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Audrie Pott Case Biological Claims 'Revolting,' Attorney Says

Attorney Robert Allard says two of three underage defendants have also engaged 'slut shaming' of another young woman through dissemination of nude photos.

A photo of cyberbullying victim Audrie Pott, who committed suicide. (Photo by Sheila Sanchez, Patch)
A photo of cyberbullying victim Audrie Pott, who committed suicide. (Photo by Sheila Sanchez, Patch)
By Sheila Sanchez

The attorney for the family of suicide victim Audrie Pott has issued a statement for the media about the wrongful death lawsuit's recent developments in which he calls the biological claims that she's not Lawrence Pott's biological daughter "revolting."

The 15-year-old Saratoga High School student tried to end her life by hanging herself in the bathroom of her bedroom at her mother's house in Los Altos Sept. 10, 2012 after sources say she was the victim of cyberbullying.

She died two days later on Sept. 12, 2012, after being disconnected from life support and pronounced dead.

Family attorney Robert Allard announced during a press conference about the wrongful death lawsuit in May of 2013 that the girl's body was violated, sexually assaulted and unclothed.

The body was also marked with black ink on her legs by the three Saratoga High School student suspects who wrote, "blank was here" during a sleepover Labor Day weekend in September of 2012.

Allard has since filed a wrongful death lawsuit against the families of the three boys. The case is now headed for trial.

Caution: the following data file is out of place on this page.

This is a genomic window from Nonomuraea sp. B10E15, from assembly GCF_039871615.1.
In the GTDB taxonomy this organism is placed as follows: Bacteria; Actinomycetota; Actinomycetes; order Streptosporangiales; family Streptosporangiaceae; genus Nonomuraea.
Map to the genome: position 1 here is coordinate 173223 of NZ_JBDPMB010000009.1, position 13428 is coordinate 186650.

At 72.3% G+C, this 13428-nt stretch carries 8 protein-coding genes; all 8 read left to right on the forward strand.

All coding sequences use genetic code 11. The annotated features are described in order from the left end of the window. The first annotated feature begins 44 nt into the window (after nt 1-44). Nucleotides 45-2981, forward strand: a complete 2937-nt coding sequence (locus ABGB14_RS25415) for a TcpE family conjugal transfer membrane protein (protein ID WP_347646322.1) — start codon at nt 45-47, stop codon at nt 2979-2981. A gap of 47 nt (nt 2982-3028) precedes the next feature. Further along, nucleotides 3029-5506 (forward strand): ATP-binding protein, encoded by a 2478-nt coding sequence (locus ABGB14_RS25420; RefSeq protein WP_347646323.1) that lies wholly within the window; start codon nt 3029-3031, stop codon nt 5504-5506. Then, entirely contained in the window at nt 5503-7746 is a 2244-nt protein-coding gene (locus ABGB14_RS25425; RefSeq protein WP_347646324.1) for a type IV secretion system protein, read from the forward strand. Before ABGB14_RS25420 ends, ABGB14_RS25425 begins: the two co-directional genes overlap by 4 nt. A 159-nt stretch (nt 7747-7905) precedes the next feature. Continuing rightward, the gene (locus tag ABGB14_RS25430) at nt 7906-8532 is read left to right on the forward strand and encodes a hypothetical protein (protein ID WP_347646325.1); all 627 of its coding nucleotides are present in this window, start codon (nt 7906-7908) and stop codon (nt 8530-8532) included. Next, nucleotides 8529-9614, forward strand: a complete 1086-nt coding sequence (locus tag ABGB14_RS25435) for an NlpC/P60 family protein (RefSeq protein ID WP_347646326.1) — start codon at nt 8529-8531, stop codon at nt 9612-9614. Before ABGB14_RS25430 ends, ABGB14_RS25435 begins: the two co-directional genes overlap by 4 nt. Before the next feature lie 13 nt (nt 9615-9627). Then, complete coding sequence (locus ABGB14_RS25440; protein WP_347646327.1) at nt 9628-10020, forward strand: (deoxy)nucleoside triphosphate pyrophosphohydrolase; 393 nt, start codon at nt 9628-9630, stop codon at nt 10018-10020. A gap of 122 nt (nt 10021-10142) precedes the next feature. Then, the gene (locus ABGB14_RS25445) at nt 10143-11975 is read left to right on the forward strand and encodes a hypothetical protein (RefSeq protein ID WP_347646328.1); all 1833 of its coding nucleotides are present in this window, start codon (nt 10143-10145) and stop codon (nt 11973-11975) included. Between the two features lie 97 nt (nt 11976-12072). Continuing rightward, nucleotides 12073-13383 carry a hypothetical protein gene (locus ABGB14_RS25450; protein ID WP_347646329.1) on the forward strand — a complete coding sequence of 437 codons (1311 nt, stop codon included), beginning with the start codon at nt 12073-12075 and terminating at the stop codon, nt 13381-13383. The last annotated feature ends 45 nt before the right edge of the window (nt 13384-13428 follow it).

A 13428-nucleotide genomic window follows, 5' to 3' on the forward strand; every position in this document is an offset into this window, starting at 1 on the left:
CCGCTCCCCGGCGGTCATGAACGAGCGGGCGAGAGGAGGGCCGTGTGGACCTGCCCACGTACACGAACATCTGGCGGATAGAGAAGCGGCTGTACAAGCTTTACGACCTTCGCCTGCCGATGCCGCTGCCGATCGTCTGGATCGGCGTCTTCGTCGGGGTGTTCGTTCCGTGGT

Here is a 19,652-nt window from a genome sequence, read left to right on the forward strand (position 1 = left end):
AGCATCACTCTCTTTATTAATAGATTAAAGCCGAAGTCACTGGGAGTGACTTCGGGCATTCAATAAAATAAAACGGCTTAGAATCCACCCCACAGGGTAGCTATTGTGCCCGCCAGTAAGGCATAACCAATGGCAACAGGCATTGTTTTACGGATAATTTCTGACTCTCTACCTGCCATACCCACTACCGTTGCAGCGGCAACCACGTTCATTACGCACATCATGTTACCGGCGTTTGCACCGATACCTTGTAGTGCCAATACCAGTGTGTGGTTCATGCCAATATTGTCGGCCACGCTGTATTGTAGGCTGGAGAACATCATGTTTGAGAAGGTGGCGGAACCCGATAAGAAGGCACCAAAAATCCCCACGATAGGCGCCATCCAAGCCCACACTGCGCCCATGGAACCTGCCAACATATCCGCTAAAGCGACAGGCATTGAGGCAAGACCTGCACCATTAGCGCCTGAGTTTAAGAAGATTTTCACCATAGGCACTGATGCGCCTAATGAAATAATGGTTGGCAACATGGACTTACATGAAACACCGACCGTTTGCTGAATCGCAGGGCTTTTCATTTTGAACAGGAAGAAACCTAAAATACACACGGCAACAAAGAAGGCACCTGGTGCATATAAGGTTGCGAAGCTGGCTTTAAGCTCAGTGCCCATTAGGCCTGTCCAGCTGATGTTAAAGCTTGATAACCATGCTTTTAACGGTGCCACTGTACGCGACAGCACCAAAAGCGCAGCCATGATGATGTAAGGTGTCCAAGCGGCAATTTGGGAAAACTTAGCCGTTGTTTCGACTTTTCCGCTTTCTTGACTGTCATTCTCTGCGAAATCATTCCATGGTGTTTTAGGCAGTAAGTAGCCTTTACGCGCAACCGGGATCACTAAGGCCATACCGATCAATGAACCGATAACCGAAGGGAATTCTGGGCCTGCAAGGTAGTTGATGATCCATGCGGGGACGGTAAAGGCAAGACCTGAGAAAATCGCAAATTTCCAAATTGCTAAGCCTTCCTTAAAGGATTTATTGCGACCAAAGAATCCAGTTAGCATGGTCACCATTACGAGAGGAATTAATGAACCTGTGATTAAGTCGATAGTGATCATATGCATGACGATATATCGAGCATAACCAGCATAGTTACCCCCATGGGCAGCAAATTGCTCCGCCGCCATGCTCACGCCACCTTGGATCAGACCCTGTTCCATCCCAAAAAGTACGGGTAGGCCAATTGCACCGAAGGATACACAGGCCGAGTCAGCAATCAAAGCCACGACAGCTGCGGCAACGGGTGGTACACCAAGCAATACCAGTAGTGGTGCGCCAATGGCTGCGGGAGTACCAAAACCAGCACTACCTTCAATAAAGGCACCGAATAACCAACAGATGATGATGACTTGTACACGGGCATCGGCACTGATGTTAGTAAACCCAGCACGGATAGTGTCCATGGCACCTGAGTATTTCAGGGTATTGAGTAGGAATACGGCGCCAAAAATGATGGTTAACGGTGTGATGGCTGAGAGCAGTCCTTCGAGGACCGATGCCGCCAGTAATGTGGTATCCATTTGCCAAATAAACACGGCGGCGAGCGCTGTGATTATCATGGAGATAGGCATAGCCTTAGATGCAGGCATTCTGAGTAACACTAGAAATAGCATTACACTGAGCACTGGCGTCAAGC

Last week, a Sunnyvale attorney representing one of the youth, Philip Pereira, alleged in an answer to the suit that plaintiff Lawrence Pott has no standing in the case and therefore cannot sue as he's not the deceased victim's biological father.

"We, otherwise, have no intention at this time to dignify any of the recent allegations made by a defense attorney in a revolting attempt to deflect responsibility away from his clients," Allard said in the statement about Pereira's claims. 

"The sole issue in this case is the callous behavior of the suspects which directly led to Audrie's unnecessary death. Since this lawsuit was filed, it has become quite clear to us that the suspects refuse to accept responsibility or show remorse for their actions," Allard said.

"The fact that they have not learned their lesson is demonstrated by the fact that two of these young adults, even after Audrie’s death, have continued to engage in the 'slut shaming' of other young woman through, for example, the dissemination of nude photographs," Allard said.

"It unfortunately will be necessary to proceed with this lawsuit through its conclusion so that a jury of 12 people from this community will force the suspects and their respective families to accept responsibility for their heinous actions," Allard added.

"In the process, we hope that young adults everywhere will learn that sexual assault and the boasting of it will not be tolerated in our society. Further, we continue to work in earnest with state legislators, including this week with Senator Jim Beall, to ensure that laws are enacted to prevent a similar calamity. 
This case is and will always be about the tragic consequences associated with sexual assault and cyber bullying,” the statement ended.

The wrongful death lawsuit's next hearing is scheduled for Jan. 28 at the San Jose Hall of Justice, 191 N. First St.

Pereira declined comment on Thursday and referred all questions to the court file, which contains a document filed Dec. 27 in Santa Clara County Superior Court.

In it, Pereira alleges that evidence from Sheila and Lawrence Pott's divorce, and other facts he would not disclose, conclude that Lawrence Pott is not Audrey's biological father.


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